The subject of animal rights is very, very dear to my heart. And when one's heart is moved, wondrous things can happen. I certainly appreciate your dedication to your pets, Mr. Crutcher. In my opinion, anyone who treats their pets with love and tenderness can't be all bad. Moreover, this attribute carries another inestimable benefit: It mitigates against human error.

Last year, someone named Mark Crutcher let loose with a doozy - right there on national television (or something eerily akin to it: a video with Operation Rescue's Troy Newman inside his newly-purchased world headquarters).

Many of us in the pro choice community believe that the onus is inordinatelyplaced on the woman (or young girl) in crisis pregnancy situations - sometimes to a grotesque degree.
I know this to be true from an intensely personal perspective; thus, I observed with great incredulity your statement that "God places a child in a mother's womb."

I became pregnant after enduring unprotected micro-sex, Mr. Crutcher. In the years since then, I haven't done so. Unsurprisingly, I haven't become pregnant since that dismal day in early 1975 when my family doctor mournfully broke the news that I was pregnant.

I didn't exactly savor your comment; I didn't find Mr Newman's play on words ("they had to come through the back alley") all that scrumpdillyicious, either. However........

Humor - and kindness toward animals - can accomplish much. I would never disparage anyone's love for their pets. Nor do I believe that this love is the sole province of pro-choice individuals. I have always loved animals: before I was pregnant, after I was pregnant, when I was a fledgling "pro-lifer," after I came back out as a choicer. This love has remained omni- present - and it shall always remain so.

Candidly, Mr. Crutcher, your comment last fall conveniently removed my ex-boyfriend (a serial rapist/impregnator) from the equation. I do not seek to change your mind about
abortion; however, I did not become pregnant autonomously. And, if the all-knowing Being in whom you believe so strongly placed me in this position, it's no wonder my erstwhile faith is in tatters.

I may be an agnostic, but I love animals with my whole heart and soul. I'm not an atheist; if anyone asks me why I'm not an atheist, I cite my love for animals as one of the most powerful and salient reasons.

You left the serial sex dwarf with the Y chromosome out of the picture, Mr. Crutcher. As a very young woman I couldn't help but include him. It took me nearly seven years to recover from that debacle, but by the summer of 1981 when my heart emerged from the abyss, a wondrous little animal helped me come back to life. That June, my mother had purchased a six-week-old kitten whom we promptly named "Natasha."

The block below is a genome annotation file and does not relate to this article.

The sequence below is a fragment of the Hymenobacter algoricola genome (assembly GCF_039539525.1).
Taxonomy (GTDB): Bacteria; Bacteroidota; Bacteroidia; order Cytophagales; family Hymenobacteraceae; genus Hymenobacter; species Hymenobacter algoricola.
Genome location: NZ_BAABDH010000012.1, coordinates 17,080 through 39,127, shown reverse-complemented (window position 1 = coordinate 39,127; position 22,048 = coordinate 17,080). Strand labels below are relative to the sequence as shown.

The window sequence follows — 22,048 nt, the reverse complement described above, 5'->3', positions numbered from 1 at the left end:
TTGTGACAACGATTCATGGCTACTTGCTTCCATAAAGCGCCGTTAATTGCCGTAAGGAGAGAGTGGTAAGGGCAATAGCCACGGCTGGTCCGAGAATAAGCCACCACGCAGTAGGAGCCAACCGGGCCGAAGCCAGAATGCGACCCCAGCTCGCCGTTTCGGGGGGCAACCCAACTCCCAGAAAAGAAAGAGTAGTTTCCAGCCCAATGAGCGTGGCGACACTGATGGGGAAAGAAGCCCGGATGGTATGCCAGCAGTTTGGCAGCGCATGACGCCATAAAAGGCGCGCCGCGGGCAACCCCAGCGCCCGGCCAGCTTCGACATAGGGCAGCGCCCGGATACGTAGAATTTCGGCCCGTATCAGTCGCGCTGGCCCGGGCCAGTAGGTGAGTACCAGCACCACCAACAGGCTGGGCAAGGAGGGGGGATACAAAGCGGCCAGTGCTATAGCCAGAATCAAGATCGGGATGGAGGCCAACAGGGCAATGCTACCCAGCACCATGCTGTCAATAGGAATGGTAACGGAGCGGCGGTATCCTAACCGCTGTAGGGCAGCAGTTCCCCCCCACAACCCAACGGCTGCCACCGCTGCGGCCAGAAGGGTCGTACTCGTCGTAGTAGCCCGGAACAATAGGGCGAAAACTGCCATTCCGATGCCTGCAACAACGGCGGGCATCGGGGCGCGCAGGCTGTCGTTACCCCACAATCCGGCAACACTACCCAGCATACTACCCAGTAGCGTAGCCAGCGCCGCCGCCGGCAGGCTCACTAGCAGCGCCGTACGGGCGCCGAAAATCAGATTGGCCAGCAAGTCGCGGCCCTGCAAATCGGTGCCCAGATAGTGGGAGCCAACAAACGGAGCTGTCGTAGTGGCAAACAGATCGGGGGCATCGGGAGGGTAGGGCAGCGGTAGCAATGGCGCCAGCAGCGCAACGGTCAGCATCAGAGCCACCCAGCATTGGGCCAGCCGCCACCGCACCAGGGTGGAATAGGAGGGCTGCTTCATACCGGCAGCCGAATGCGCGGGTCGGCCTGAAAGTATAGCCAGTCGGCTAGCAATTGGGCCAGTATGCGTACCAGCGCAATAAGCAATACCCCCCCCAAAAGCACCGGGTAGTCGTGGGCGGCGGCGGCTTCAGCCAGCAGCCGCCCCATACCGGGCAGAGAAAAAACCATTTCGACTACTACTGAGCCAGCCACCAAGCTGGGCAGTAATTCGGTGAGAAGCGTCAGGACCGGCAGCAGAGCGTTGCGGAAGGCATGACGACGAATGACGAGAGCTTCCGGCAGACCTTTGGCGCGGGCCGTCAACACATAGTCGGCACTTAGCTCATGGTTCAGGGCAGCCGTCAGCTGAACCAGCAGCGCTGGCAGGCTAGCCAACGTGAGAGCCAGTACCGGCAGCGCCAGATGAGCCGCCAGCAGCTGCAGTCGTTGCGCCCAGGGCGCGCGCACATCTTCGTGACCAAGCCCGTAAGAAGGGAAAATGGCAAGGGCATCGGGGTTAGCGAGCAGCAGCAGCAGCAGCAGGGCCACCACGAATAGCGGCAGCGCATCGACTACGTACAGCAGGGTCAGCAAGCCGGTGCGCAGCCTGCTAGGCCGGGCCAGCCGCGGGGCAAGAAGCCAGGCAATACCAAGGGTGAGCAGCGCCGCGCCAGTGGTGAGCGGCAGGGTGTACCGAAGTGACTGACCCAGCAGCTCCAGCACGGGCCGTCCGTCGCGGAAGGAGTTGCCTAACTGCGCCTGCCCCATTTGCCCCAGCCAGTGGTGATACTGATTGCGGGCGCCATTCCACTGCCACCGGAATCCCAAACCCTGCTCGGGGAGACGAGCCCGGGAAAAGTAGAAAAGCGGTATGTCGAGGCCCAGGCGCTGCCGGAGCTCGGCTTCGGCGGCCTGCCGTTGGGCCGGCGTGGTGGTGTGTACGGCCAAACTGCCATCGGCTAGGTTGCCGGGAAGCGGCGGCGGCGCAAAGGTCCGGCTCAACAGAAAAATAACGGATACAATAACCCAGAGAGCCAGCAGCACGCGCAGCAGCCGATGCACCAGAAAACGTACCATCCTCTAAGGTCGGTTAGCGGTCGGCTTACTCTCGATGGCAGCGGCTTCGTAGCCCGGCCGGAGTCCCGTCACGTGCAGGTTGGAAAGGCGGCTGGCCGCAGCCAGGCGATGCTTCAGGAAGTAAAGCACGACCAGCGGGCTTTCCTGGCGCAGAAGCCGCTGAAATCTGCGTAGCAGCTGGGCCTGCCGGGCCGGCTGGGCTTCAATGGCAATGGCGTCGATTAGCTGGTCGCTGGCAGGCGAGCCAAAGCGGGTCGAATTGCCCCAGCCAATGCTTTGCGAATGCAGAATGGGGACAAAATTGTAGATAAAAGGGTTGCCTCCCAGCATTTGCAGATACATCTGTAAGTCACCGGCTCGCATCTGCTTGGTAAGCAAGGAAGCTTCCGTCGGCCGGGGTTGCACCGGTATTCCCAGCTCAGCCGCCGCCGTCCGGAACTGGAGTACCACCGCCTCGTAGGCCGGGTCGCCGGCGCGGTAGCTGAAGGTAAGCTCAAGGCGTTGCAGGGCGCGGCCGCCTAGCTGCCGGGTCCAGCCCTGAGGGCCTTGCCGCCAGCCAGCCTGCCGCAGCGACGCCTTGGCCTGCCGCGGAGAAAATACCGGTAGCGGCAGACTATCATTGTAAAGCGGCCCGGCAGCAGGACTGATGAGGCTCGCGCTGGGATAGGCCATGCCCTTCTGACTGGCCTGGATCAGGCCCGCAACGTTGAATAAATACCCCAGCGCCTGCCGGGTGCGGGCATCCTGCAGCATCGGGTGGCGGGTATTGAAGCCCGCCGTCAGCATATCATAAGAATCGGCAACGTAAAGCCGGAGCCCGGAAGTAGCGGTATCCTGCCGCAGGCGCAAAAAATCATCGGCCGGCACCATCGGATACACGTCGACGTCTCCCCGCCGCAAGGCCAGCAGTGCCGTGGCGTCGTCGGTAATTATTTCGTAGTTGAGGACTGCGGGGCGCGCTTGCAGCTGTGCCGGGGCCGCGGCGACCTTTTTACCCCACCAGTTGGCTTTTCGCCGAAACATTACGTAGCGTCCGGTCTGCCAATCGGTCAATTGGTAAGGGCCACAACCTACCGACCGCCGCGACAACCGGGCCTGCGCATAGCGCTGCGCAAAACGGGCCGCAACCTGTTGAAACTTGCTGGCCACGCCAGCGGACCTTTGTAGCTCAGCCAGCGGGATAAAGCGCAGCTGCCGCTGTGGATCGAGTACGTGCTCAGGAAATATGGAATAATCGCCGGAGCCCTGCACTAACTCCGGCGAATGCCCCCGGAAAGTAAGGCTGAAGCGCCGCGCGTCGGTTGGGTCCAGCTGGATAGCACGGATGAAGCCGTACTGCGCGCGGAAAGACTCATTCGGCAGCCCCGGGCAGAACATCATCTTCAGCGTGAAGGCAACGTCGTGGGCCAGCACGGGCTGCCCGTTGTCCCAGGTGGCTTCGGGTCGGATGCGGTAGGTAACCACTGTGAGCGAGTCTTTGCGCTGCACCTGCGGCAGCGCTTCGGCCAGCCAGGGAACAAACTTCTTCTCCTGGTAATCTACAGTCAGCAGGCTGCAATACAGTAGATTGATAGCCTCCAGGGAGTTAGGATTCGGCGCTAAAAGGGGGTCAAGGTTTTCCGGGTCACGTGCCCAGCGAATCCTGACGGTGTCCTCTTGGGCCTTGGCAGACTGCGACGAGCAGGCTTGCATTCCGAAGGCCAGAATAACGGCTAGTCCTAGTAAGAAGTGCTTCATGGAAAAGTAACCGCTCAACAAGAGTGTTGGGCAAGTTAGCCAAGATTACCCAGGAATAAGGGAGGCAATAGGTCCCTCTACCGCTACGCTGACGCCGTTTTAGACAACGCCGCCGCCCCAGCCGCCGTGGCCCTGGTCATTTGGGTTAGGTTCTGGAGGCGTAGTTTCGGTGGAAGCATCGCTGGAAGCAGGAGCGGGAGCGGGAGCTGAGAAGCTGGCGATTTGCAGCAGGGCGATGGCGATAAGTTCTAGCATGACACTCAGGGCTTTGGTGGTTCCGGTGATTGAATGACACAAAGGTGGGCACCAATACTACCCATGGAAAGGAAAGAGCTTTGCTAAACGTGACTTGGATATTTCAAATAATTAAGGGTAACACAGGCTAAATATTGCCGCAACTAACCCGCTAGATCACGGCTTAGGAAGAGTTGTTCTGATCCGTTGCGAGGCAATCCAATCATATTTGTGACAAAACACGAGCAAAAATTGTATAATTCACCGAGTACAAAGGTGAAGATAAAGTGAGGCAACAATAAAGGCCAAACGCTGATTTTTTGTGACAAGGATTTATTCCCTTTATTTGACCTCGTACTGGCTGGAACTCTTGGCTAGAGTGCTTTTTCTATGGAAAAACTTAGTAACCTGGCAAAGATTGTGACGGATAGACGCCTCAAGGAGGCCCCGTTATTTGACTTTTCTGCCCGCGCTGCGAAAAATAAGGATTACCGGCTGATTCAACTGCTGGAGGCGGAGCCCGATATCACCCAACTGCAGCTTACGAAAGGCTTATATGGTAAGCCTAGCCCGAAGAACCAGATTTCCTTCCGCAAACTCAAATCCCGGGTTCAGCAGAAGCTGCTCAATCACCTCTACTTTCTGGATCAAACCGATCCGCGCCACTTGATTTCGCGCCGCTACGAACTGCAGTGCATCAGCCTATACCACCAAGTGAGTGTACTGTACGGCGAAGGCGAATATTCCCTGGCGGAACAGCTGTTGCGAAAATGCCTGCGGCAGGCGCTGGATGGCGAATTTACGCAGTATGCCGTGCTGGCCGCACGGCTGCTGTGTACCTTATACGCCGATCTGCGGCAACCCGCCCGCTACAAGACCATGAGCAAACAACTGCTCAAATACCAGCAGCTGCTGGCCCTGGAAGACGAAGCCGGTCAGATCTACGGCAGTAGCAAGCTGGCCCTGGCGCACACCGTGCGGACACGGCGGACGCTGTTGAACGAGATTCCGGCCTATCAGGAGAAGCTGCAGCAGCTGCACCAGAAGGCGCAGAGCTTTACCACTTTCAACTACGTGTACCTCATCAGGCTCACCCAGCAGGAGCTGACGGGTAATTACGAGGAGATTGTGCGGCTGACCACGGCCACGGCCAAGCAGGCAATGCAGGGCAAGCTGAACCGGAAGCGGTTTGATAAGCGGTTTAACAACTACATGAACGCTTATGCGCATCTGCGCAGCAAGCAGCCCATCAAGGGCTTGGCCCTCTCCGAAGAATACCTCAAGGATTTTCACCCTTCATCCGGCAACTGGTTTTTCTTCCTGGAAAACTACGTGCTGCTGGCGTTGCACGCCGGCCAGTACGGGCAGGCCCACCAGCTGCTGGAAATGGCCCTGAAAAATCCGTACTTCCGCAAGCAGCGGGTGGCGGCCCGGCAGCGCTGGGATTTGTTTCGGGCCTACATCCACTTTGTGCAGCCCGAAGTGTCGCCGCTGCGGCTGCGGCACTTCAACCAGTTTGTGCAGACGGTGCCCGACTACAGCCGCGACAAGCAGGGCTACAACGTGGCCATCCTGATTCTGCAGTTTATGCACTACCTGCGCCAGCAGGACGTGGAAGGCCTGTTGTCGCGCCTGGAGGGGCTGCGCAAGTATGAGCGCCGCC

Natasha was snow-white in color, possessed of fur like spun silk and a coquettish personality to match her sweet nature. During her second day as a member of our family, Natasha followed me into the kitchen. She looked up at me with the most precious, perfect face I had ever seen in my 22 years, and I was convinced that someone or something greater than myself had blessed my life at that glorious moment.

"Where did you come from, Natasha?" I asked her. Within seconds, I was convinced I had the answer. "God sent you to me!!" assured her with tears of joy. I wasn't attempting world domination, Mr. Crutcher. I wasn't picketing clinics or inserting myself in other's lives with prurient interest. I did not believe that anyone not a Catholic (my former faith) would merit eternal damnation.

Conversely, I was merely euphoric that, after nearly 7 years of unremitting emotional anguish, that a miraculous little feline had touched my life so wonderfully.

You haven't changed my mind as regards my abortion, Mr. Crutcher. If, however, you treat your animals with kindness and solicitude, you have certainly touched my heart today.
# Posted By Pro Choice in Kansas | 5/27/07 7:25 AM
I can't believe your negative and narrow view point regarding animal rights. I am pro-life, ALL life, to say animals don't deserve any rights is hypocritical. How convenient to exclude them. Who's next? the disabled? Shame on you!
# Posted By Susan Chicago, IL | 6/12/07 11:42 AM
Except that when you say "the disabled" you are obviously talking about people that he adamantly defends.
# Posted By alex | 9/30/11 2:03 PM

Mark Crutcher of Life Dynamics